As human beings we have a natural desire to understand the world and our place within it. In different ways, it is a desire that has fueled the development of science, philosophy, and theology across time.
But what exactly is understanding? What are the different forms it takes, and how do we acquire it?
When it comes to understanding another person, for example, it is necessary to have lived through similar experiences? Or is it enough to be able to predict—perhaps on the basis of well-confirmed theory—how that person will behave?
Or again, in what way do the sciences provide an understanding of the world, and how does that differ from the sort of understanding we acquire from literature, or philosophy, or the study of history? Are there types of understanding that these other pursuits provide that are somehow inaccessible to the sciences?
Despite the obvious importance of these questions for grasping how the mind makes sense of the world, until recently they have not been a focus of scholarly attention.
Among philosophers, one might have expected understanding to be a primary concern of both epistemologists and philosophers of science, but this has not been the case. Thus for the most part epistemologists have been concerned not with what it takes to understand the world but rather with what it takes to acquire knowledge of quite commonplace facts—facts such as "that Jones owns a Ford" or "that the bank will be open on Saturday." This is not particularly surprising, because contemporary epistemology largely developed in response to the sceptical challenges of Descartes and Hume, which seemed to threaten all of our knowledge of the world, even the most basic. But in responding to these challenges "higher" epistemic goods such as understanding were largely lost from view.
In the philosophy of science the connection between explanation and understanding was also lost for many years, as relatively formal definitions of explanation became the focus of attention, with understanding taken to be a "merely" psychological upshot of explanatory inquiry. Although many philosophers of science gradually came to find the separation between explanation and understanding unnatural, it was not clear how to remedy the problem.
Fortunately, over the last several years important work has been done on recovering the notion of understanding, especially in epistemology and the philosophy of science, and a parallel emergence has occurred in psychology. For instance, cognitive and developmental psychologists have documented the "mental models" and "intuitive theories" of children and adults for various domains, researchers in cognitive psychology have considered how people understand passages of text and figures, and social psychologists have studied how we understand others and ourselves. More broadly, several proposals have been made about how best to characterize the factors that underlie the concepts and causal beliefs that seem crucial to human understanding, including the processes of learning by which such beliefs inform judgments and behavior.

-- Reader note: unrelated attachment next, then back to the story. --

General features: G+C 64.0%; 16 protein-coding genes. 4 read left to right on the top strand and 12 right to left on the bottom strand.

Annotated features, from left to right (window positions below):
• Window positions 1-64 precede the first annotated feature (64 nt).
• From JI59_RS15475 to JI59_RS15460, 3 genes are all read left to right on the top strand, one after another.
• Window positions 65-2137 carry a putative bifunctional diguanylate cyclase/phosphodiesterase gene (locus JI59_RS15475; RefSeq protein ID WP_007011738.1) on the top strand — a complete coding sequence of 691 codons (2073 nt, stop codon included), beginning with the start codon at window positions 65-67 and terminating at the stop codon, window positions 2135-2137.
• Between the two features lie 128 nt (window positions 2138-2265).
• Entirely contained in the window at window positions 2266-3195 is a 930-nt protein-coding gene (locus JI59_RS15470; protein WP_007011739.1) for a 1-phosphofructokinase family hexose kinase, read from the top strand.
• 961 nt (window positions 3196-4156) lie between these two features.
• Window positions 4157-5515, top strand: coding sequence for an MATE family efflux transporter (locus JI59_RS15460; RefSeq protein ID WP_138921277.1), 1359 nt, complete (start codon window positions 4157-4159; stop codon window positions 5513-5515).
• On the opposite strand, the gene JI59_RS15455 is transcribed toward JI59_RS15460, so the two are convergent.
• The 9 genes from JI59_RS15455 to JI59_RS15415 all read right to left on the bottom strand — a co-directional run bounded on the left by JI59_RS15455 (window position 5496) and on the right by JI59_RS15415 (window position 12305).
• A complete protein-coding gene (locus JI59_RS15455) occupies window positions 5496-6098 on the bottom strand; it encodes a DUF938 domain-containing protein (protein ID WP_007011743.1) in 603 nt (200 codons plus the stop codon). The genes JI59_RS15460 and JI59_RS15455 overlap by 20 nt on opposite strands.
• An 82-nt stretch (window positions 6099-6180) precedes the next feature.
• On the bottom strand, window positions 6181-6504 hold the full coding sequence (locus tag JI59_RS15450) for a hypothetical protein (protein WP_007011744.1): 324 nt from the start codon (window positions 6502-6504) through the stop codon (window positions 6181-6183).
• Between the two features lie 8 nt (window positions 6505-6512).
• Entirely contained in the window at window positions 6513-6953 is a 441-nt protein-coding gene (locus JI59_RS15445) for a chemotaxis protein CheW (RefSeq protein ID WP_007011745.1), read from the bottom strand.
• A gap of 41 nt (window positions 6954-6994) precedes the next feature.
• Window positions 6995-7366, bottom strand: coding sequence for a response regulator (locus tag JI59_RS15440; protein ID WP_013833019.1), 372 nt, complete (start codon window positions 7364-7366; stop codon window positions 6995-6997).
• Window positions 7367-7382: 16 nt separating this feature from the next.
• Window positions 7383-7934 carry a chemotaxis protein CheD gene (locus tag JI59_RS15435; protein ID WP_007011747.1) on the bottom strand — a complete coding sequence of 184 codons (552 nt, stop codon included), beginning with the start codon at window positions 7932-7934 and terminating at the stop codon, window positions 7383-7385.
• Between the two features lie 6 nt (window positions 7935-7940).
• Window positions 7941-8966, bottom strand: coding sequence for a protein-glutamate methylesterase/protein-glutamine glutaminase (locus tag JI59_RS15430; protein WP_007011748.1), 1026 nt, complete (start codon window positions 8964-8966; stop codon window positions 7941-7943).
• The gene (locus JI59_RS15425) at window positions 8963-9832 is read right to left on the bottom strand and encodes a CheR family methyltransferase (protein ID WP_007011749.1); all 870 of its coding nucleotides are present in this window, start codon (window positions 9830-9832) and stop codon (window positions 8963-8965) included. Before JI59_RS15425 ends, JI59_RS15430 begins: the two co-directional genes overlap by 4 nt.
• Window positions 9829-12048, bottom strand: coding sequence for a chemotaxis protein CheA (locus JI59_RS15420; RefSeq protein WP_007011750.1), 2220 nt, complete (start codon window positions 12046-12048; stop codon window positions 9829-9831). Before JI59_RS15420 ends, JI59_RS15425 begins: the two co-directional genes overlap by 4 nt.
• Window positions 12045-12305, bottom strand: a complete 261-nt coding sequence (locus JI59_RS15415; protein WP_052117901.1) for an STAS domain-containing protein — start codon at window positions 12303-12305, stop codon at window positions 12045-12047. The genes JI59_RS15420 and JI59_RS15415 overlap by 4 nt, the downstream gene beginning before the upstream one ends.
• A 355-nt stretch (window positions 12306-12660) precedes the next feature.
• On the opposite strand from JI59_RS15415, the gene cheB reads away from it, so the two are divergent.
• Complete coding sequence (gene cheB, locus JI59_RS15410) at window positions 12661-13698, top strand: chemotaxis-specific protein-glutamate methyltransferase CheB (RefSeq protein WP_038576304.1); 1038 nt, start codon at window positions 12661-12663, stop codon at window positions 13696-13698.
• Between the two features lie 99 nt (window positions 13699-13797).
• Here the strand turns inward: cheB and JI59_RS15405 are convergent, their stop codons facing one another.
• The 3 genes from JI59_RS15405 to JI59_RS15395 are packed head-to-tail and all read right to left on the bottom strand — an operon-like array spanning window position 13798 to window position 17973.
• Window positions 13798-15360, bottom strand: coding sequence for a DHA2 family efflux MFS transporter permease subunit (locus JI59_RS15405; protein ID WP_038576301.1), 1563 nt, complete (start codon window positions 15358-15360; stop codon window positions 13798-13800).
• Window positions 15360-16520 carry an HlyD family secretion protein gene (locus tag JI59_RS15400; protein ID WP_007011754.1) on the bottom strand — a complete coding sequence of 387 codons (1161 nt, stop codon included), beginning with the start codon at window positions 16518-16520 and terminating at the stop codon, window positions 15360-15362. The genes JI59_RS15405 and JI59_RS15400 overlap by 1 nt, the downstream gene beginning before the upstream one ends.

But despite these avenues of important research, psychologists have yet to properly integrate this work into something like a unified account, or to directly tackle the question, "What is understanding?" And while philosophers have recently begun to examine these issues more closely, a number of big questions have barely been explored at all. For example, and as touched on above: In what ways does the understanding provided by the sciences differ from the understanding provided by other areas (such as philosophy or mathematics or history)? If different types of inquiry provide different forms of understanding, how might they be combined to produce an integrated understanding of the world? Finally, how can recent work on understanding in philosophy and psychology be applied to theology?
In short, despite the recent attention to understanding only tentative progress has been made on clarifying the nature of understanding in the sciences and we are still largely in the dark about the distinctive kinds of understanding provided by other forms of inquiry.
With the support of a 3.56 million dollar grant from the John Templeton Foundation, and with additional support from the Henry Luce Foundation, Fordham University, and the University of California-Berkeley, the Varieties of Understanding project brings the combined efforts of some of the world's leading psychologists, philosophers, and theologians to bear on these crucial questions. By sponsoring three Requests for Proposals, two interdisciplinary conferences, and a range of other empirical and theoretical research, the project will produce an outpouring of new work on the study of understanding, including approximately 14 monographs, 1 edited collection, and 48 new articles in philosophy, psychology, and theology.
|July 1st, 2013:||Official Start Date|
|November 1st, 2013:||Letters of Intent due|
|March 1st, 2014:||Invited full proposals due|
|April 15th, 2014:||Full proposal decisions|
|July 1st–August 1st, 2014:||Psychology grants start; Philosophy grants start; Theology grants start; Berkeley research starts|
|June 2015:||Midpoint Conference at Fordham's Lincoln Center Campus in Manhattan; Psychology, Philosophy, and Theology research presented; preliminary Berkeley research presented; all capstone speakers attend; Philosophy and Theology grants end|
|June 2016:||Capstone Conference at Fordham's Lincoln Center Campus in Manhattan; capstone talks; Berkeley final research presented; all RFP winners attend; Psychology grants end|
|June 30th, 2016:||End Date|